The state Senate killed another tobacco tax hike today.
This time it was SB2322, introduced by Senator Tim Mathern (D-Fargo). Like Rep. Jon Nelson’s bill in the House, which failed by a wide margin last week, Mathern’s bill also flopped. The vote was 17-30 against.
Had Mathern’s bill passed it would have raised the per-pack tax on cigarettes to $2.00 per pack, a 354 percent increase, along with some significant tax increases for other tobacco products. But the Legislature hasn’t been keen on tobacco tax increases in past sessions, and that doesn’t seem to have changed in this one.
I thought the best point made during the floor debate came from Senator Kelly Armstrong (R-Dickinson) who referred to these tax hikes as “prohibition by price.”
He’s exactly right. The crusade by anti-tobacco zealots really is a sort of modern prohibitionism. But they learned their lesson from the prohibition of alcohol in another era. Rather than going for a blanket ban on the target of their jihad they instead seek to enact prohibition through a myriad of regulations and taxes which make tobacco harder to get.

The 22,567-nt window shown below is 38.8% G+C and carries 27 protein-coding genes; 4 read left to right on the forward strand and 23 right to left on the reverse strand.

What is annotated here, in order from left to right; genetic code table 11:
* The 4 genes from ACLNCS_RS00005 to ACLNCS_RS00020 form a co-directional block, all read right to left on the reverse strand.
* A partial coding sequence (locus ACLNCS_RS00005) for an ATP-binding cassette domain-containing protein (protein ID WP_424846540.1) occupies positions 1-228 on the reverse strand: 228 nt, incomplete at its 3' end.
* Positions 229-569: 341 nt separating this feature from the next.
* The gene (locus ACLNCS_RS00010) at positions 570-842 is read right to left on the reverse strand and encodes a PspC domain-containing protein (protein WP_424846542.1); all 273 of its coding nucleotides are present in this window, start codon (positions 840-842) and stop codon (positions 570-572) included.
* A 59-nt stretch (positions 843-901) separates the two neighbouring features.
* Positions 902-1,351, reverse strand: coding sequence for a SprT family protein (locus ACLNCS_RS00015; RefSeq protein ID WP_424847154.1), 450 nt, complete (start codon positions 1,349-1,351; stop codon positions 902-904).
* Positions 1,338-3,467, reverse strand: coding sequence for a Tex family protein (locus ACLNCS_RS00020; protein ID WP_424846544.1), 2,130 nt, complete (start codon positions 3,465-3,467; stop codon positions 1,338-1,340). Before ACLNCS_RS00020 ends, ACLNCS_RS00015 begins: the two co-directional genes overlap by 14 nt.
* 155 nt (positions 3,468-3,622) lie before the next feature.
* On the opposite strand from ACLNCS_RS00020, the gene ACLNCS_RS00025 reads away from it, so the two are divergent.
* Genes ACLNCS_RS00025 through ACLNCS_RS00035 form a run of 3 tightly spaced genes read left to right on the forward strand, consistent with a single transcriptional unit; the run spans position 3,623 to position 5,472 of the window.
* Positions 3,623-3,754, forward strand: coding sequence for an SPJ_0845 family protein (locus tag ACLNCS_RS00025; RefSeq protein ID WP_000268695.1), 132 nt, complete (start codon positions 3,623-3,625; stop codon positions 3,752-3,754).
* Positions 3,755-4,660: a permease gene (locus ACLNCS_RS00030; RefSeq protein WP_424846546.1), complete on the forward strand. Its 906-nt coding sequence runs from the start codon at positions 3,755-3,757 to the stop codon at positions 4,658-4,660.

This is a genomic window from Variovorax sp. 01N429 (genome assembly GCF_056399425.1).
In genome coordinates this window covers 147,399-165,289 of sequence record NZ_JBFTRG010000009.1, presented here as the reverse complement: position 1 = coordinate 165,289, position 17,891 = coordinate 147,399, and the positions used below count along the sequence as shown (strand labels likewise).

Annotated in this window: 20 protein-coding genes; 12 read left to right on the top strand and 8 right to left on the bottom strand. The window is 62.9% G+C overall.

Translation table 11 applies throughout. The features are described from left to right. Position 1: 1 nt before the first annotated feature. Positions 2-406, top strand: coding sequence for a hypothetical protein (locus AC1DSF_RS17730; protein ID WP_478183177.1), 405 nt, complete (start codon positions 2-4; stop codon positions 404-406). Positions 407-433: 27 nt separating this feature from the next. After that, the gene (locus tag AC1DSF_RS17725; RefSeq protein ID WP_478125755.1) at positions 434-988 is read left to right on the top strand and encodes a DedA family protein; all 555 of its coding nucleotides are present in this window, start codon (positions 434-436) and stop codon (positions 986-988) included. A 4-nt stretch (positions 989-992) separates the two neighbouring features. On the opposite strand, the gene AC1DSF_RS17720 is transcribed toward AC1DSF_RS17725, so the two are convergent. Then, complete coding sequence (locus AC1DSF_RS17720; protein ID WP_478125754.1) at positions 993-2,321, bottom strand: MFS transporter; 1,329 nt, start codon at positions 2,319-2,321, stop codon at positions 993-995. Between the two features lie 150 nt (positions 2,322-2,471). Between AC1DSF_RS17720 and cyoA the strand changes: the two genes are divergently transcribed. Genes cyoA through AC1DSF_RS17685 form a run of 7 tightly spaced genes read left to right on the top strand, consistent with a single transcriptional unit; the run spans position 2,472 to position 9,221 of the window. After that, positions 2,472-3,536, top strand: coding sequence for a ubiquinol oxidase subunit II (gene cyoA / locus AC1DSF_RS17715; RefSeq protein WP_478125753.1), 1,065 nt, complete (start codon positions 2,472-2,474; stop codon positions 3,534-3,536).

But it’s still prohibitionism, and prohibitionism doesn’t work.
I’ve written several pieces here on SAB about the impact a tax increase on tobacco would likely have on smuggling in the state. Currently North Dakota sees very little smuggling, and what little there is sees tobacco leaving our low-tax state to other high-tax areas. But if we changed our policies and made North Dakota a high-tax state we’d create incentives for smugglers. Whether it’s casual smugglers – people driving to Indian reservations or lower-tax areas to buy smokes for personal use – or large-scale commercial smuggling by gangs and organized crime, it would create a problem.
Meaning that these bills, intended to solve tobacco use, would simply be trading one problem for another. Lawmakers rejected that fool’s bargain, and rightfully so.
The question is, will the tobacco zealots bring this issue to the statewide ballot? My guess is they probably will – they have very, very deep pockets – and they’ve been successful when they’ve gone to the ballot before.